Commercial photographer Andrei Duman is back with another spectacular personal project. This time, Duman collaborated with acclaimed LEGO® artist Nathan Sawaya for the Organogenesis: Building Blocks of Life project.
“Organogenesis as a concept was born out of my continued attempt to cope with my mother’s fast-progressing dementia. I struggled to comprehend the notion that her brain was gradually breaking down, almost piece by piece, brick by brick, and I needed to create something to help me come to terms with it,” explains Duman.
“LEGO bricks, in their most basic form, are simple building blocks and [I] found the juxtaposing analogy of what can create with them fascinating to represent the imagery,” he continues.
Organogenesis also has a scientific meaning. It is the set of organized and integrated processes that turn an amorphous mass of cells into a complete, functioning organ. Through organogenesis, less-specialized cells become more specialized. For embryonic development, this process continues until birth. For plants, it occurs continuously until the plant dies.
For Organogenesis, Duman partnered with famed LEGO master builder Nathan Sawaya. The massive undertaking took 16 months, including LEGO builds of 13 of the most vital human organs. Some of the sculptures are also huge. The skull “organ” build is more than three feet tall, includes over 36,000 bricks, and weighs more than 65 pounds.
“When I was approached by Andrei with his concept to work together on a project to showcase different elements of the human body, I was instantly excited and quickly realized it was something that had never been explored before,” says Sawaya. “Andrei’s understanding of how to work with color and his attention to detail made him a great collaborating partner, and when his photography is combined with the actual LEGO sculptures, I believe it makes for a truly unique project.”
Someone viewing Duman’s Organogenesis images could be forgiven for thinking that there is computer-generated trickery at play. The photos are mind-bending. However, while post-production studio Recom Farmhouse was involved in the project, every single brick in each image is real and photographed by Duman.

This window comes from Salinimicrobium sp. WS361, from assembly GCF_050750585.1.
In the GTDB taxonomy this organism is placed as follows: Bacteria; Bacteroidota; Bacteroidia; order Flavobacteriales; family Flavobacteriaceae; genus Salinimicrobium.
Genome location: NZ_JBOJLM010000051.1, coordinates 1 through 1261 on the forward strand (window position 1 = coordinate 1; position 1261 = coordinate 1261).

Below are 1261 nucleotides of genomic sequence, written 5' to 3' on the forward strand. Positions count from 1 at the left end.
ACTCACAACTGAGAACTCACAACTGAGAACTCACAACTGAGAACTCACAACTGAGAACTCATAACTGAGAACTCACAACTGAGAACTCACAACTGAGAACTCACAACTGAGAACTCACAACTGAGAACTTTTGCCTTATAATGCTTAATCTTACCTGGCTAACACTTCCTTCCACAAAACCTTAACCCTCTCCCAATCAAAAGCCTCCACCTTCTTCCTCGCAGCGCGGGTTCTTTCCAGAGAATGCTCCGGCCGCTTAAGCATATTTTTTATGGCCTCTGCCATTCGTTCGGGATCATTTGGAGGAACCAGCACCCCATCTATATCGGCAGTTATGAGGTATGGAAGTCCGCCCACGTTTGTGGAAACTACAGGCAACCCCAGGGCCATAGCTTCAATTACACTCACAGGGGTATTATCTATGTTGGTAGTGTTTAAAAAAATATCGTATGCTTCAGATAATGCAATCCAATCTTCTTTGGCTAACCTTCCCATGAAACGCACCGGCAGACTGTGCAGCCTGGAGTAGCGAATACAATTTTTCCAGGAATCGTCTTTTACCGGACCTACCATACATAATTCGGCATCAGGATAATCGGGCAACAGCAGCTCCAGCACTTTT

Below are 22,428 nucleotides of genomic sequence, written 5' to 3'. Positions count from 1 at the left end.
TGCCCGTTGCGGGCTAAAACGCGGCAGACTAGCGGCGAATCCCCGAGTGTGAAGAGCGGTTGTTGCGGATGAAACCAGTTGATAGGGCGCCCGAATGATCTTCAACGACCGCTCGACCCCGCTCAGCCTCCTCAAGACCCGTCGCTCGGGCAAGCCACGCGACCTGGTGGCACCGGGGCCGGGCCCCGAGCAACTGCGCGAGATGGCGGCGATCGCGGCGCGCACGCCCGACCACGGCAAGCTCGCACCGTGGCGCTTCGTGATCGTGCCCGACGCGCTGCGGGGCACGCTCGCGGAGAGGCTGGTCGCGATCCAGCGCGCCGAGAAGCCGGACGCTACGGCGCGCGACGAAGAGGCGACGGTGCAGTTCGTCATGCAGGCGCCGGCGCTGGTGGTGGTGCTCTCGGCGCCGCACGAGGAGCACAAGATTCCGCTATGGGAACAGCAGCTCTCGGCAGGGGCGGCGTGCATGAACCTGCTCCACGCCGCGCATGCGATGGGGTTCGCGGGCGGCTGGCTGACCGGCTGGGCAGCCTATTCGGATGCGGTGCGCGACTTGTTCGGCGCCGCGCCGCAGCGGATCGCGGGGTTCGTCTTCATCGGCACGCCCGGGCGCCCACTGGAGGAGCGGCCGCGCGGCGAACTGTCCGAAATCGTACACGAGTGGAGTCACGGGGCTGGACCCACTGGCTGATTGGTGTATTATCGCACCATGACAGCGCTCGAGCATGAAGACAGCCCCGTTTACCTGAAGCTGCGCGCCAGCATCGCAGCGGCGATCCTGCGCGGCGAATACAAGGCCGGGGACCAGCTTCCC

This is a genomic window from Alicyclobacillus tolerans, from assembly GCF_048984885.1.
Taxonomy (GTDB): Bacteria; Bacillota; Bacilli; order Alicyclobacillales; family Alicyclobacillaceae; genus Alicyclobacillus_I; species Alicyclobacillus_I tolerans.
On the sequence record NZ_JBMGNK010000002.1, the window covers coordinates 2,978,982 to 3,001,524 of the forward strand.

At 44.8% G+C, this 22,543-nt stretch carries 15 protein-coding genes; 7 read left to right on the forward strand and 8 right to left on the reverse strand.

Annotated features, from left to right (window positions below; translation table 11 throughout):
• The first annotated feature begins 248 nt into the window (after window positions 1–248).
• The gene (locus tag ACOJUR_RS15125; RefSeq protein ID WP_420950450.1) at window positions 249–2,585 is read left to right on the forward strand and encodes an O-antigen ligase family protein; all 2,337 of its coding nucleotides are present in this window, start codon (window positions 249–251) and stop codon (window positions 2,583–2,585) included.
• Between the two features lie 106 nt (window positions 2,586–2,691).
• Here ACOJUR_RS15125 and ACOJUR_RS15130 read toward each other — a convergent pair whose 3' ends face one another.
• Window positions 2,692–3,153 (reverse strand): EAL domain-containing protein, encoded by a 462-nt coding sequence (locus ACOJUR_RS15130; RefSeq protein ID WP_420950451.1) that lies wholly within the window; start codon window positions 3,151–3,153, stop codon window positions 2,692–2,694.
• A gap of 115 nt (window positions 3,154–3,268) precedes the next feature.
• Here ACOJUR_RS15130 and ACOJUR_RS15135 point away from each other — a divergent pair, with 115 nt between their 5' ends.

“Each of the LEGO bricks that appear to be in movement in the images were photographed individually, to make the final image look as real as possible,” writes Heather Elder, Duman’s agent.
“In addition to the patience and precision that Nathan practiced during the construction, the photography was an intricate process. I wanted consistency in lighting and angle, even though I had to wait for different organs to be completed over the course of some months before photographing them. This meant ensuring that my studio setup remained the same throughout the project. Shooting the individual [LEGO bricks] separately was another challenge,” Duman explains.
He captured thousands of shots of individual bricks, which were later integrated into the final images. The post-production process included Duman, Sawaya, and Recom House; every detail was fine-tuned collaboratively. The project took more than 220 hours to complete.
Duman worked alongside Phase One to ensure that his camera equipment was up to the challenge of capturing LEGO bricks with such detail that the bricks appeared lifelike.
“The project was very complex in nature and demanded the type of gear that would allow for the final images to feel almost lifelike,” Duman explains. “All images were captured on the world’s most advanced camera system — the 151-megapixel Phase One IQ4, which boasts unrivaled image quality and industry-leading color accuracy. The Phase One provided me with that flexible workflow to achieve my creative vision, all in the highest resolution possible.”
The results are spectacular, and Duman and Sawaya quickly realized that their collaboration had potential for exhibition.
“While initially not part of the plan, as Nathan and I saw the project come together, we realized its potential for exhibition. The idea of showcasing these intricate LEGO organ creations, accompanied by my large-scale images, emerged as a powerful way to engage viewers. It’s exciting to think that a wider audience would be able to see and engage with the organs,” says Duman.
Nathan Sawaya’s “ART OF THE BRICK®” exhibit in Paris opens on November 29, and tickets are now available online. Alongside Sawaya’s award-winning LEGO sculptures, Duman and Sawaya’s Organogenesis collection is making its premiere.
To see more of Andrei Duman’s work, including his other projects like his X-ray photo series and Lake Powell: A 40-Year Visual Story of Water Crisis, visit Duman’s website and follow him on Instagram (@andreidumanphotography).
Image credits: All images © Andrei Duman. “Organogenesis: Building Blocks of Life,” is a collaboration between Andrei Duman, Nathan Sawaya and Recom Farmhouse.